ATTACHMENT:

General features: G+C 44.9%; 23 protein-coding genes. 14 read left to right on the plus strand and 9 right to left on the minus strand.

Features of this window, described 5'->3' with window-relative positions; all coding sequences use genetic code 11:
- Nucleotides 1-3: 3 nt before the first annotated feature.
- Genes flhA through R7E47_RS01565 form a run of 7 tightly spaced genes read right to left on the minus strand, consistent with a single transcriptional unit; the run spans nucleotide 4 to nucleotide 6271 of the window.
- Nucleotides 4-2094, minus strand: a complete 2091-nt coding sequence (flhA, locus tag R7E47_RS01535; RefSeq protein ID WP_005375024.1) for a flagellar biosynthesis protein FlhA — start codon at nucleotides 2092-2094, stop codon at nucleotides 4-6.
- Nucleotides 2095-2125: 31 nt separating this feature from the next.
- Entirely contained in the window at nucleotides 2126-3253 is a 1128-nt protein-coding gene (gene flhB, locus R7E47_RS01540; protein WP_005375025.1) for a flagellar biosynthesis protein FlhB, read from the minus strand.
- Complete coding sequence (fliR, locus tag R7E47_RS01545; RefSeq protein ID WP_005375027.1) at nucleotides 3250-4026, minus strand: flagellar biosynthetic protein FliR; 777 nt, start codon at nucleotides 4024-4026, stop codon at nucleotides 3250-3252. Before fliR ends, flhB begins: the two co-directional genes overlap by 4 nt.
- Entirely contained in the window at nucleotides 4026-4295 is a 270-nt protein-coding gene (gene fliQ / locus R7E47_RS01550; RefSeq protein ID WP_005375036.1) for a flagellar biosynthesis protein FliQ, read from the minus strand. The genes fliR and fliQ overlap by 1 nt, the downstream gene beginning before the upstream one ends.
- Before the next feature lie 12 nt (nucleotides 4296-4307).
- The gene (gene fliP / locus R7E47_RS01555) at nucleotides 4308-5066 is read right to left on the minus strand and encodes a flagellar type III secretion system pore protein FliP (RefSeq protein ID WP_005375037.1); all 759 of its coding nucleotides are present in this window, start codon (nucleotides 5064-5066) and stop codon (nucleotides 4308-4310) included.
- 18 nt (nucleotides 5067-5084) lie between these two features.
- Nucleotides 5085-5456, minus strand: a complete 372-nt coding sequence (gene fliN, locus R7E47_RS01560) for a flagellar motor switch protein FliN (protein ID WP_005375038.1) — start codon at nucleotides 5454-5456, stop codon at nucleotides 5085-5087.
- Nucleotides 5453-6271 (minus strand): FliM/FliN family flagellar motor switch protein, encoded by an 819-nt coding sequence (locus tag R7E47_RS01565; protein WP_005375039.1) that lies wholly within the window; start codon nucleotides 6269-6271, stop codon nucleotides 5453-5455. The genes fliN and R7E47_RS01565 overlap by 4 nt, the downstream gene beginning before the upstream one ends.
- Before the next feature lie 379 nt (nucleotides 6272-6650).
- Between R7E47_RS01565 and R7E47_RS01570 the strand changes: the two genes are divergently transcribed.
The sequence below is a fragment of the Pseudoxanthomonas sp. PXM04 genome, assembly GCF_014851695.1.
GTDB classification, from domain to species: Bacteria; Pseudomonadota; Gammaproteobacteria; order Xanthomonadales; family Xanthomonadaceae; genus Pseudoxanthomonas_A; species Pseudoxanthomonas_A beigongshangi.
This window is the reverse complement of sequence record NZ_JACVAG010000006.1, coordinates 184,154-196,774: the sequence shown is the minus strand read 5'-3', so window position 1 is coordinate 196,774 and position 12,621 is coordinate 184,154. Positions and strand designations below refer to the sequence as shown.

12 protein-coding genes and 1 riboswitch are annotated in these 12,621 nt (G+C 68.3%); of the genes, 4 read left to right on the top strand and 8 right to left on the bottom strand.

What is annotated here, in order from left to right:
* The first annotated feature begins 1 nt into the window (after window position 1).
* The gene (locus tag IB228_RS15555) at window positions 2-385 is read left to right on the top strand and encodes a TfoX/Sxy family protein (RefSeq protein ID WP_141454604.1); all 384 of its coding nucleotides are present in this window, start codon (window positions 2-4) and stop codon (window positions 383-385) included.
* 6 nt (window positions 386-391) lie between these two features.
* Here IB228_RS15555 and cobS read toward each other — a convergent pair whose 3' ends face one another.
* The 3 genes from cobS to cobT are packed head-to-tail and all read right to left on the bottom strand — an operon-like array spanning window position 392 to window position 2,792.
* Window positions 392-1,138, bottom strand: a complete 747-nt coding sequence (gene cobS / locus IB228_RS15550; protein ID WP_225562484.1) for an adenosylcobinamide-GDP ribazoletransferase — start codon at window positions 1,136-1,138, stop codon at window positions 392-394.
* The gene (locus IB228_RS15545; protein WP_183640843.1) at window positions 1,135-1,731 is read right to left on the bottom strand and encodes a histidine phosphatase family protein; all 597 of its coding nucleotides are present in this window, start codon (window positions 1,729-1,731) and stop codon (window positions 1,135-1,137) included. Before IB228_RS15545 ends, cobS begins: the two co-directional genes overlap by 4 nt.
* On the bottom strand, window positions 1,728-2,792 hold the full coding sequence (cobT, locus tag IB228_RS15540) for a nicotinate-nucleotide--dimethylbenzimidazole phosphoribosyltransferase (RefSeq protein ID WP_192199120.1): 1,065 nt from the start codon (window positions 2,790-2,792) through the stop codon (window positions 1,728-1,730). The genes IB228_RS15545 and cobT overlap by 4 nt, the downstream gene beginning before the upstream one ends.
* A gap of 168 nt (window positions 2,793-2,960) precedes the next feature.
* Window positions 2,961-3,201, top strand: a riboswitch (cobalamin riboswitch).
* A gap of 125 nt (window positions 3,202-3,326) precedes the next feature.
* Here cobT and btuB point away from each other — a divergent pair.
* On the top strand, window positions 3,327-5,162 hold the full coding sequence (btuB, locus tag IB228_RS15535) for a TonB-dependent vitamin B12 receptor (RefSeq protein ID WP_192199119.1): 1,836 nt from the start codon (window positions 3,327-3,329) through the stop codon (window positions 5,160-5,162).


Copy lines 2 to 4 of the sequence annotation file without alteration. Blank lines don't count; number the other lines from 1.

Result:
Features of this window, described 5'->3' with window-relative positions; all coding sequences use genetic code 11:
- Nucleotides 1-3: 3 nt before the first annotated feature.
- Genes flhA through R7E47_RS01565 form a run of 7 tightly spaced genes read right to left on the minus strand, consistent with a single transcriptional unit; the run spans nucleotide 4 to nucleotide 6271 of the window.